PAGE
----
Applying images of ghosts and dreams, Damon Mitchell fills his Like You’re In a Dream album with plenty of pleasing folk-rock vibes. Songs like “Dance With Me” are colored by winningly jangly electric guitar, which recalls some of the lighter moments from the Eagles. The results are both nostalgic and relevant.
Mitchell’s music is described as Beatles meets Death Cab For Cutie, but his style is far more Laurel Canyon than British Invasion or Pacific Northwest. One titled “Have I Said Enough,” for example, brings the Byrds (and later) Tom Petty’s Heartbreakers to mind with its beautifully melodic guitar jingle-jangle.
While acoustic guitar (and folky electric guitar) is Mitchell’s instrument of choice, he’s accompanied on acoustic piano for “From California.” This one sounds like one of those ‘70s Jackson Browne singer/songwriter songs. It even features a jazzy saxophone solo, which gives it even more of a ‘70s feel. The album closes with “To Have Lost,” which is also a piano-driven track. It’s not romantic but is instead more philosophical. With its words, Mitchell reminds us how it’s okay to a have lost in life. We all do. However, he’s not at all about to give up on his dreams, just because of these loses, and neither should we.
If Mitchell were compared to one specific Eagle, it would most certainly be Timothy B. Schmit. Vocally, Mitchell’s voice is in the upper register – although not reaching up as high as Schmit can – and resembles Schmit’s singing approach often. Instead of the smooth ‘70s pop Schmit is most famous for, though, Mitchell many times surrounds himself with something closer to folk-rock sounds.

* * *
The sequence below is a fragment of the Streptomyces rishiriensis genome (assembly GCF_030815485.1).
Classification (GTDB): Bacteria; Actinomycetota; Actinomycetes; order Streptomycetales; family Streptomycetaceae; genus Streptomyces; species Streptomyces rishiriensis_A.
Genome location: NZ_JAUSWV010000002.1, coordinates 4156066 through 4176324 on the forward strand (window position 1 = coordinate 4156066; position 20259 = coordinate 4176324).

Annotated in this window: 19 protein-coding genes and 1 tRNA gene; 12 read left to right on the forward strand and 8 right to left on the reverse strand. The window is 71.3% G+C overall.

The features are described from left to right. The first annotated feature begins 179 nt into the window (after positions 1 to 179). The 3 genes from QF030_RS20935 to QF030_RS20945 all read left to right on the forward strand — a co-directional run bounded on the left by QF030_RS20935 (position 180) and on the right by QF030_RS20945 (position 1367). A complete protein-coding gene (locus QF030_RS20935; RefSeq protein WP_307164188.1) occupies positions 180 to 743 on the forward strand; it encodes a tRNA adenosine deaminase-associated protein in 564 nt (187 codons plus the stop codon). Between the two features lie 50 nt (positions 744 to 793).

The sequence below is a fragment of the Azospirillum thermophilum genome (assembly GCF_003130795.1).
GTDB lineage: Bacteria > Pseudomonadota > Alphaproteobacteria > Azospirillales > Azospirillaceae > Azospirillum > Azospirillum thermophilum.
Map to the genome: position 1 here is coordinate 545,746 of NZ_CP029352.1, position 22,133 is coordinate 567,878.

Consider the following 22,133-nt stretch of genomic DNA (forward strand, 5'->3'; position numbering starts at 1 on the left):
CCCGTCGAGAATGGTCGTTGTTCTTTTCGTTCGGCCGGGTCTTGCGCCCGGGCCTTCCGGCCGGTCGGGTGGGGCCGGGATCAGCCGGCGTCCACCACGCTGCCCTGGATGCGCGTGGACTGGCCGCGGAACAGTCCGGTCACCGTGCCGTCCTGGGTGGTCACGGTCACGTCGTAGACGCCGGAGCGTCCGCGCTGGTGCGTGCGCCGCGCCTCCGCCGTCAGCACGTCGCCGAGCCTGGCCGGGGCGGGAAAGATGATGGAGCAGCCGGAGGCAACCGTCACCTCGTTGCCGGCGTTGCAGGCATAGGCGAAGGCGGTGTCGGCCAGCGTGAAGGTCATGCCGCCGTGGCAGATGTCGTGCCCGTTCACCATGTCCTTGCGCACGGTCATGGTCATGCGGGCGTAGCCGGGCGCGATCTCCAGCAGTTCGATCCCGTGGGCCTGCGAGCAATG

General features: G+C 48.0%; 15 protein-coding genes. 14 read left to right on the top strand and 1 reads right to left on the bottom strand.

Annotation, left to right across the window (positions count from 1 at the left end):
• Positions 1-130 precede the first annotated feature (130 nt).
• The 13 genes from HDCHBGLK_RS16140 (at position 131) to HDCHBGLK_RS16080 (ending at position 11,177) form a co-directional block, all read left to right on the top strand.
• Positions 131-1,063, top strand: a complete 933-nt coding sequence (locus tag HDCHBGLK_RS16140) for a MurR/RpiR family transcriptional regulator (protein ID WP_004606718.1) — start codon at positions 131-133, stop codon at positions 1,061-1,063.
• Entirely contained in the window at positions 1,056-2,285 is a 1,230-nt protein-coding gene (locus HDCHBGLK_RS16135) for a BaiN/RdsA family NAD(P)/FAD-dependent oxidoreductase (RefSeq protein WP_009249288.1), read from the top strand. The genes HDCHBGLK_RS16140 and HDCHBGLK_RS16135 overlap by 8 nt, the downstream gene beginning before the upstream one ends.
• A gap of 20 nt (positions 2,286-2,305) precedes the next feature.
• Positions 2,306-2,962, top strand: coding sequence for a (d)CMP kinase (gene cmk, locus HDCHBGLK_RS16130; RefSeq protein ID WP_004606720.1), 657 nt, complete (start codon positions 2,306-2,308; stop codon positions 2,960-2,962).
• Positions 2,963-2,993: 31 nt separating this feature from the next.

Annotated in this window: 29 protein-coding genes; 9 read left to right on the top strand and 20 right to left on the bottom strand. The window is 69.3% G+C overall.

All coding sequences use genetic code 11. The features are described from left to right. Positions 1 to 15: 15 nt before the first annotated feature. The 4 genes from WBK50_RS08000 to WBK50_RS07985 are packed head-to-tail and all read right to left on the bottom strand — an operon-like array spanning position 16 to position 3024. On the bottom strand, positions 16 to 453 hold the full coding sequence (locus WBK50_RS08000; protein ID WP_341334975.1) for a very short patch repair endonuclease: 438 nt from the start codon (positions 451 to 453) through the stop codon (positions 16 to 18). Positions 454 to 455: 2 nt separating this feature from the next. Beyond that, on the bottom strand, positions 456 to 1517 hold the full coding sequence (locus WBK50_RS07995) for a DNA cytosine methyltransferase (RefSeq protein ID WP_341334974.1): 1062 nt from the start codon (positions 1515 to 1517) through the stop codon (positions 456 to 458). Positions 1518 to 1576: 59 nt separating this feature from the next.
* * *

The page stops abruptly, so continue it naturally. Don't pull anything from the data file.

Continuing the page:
Lyrically, Mitchell’s songs mostly concern themselves with love and romance. Opener, “Like You’re In A Dream,” aptly describes that feeling of falling in love, where it’s so good, you almost need to pinch yourself to convince yourself it’s really real. “Dance With Me,” is far less serious, in that it’s simply about really wanting to dance with a beautiful girl. Dancing is, after all, one of the oldest mating rituals known to humankind. Anyone that ever watched American Bandstand or Soul Train, knows well that – although the dance styles change over the years – dancing is something that always has, and always will be with us. Mitchell doesn’t want a romance that sends him into a dream world (yet0. No, he just wants to dance.
However, one titled “Blurry” sure fits well along with “Like You’re In a Dream.” Love can make us lose our vision, where we can’t seem to see straight. Over a power-pop groove, Mitchell sings its words with a sweetly melodic vocal tone.
Although a few of these songs sport strong electric guitar solos, the overall sound is closer to pop and folk, than it is to rock & roll. Whatever he sings about on this album, Damon Mitchell expresses his feelings with a gentle spirit. One wonders if he’s just as soft spoken when he talks, as he is when he sings. Nevertheless, Mitchell has gifted us with a contemplative batch of songs that are consistently heartfelt and honest. It’s a little like a dream, and there’s nothing more honest than a dream.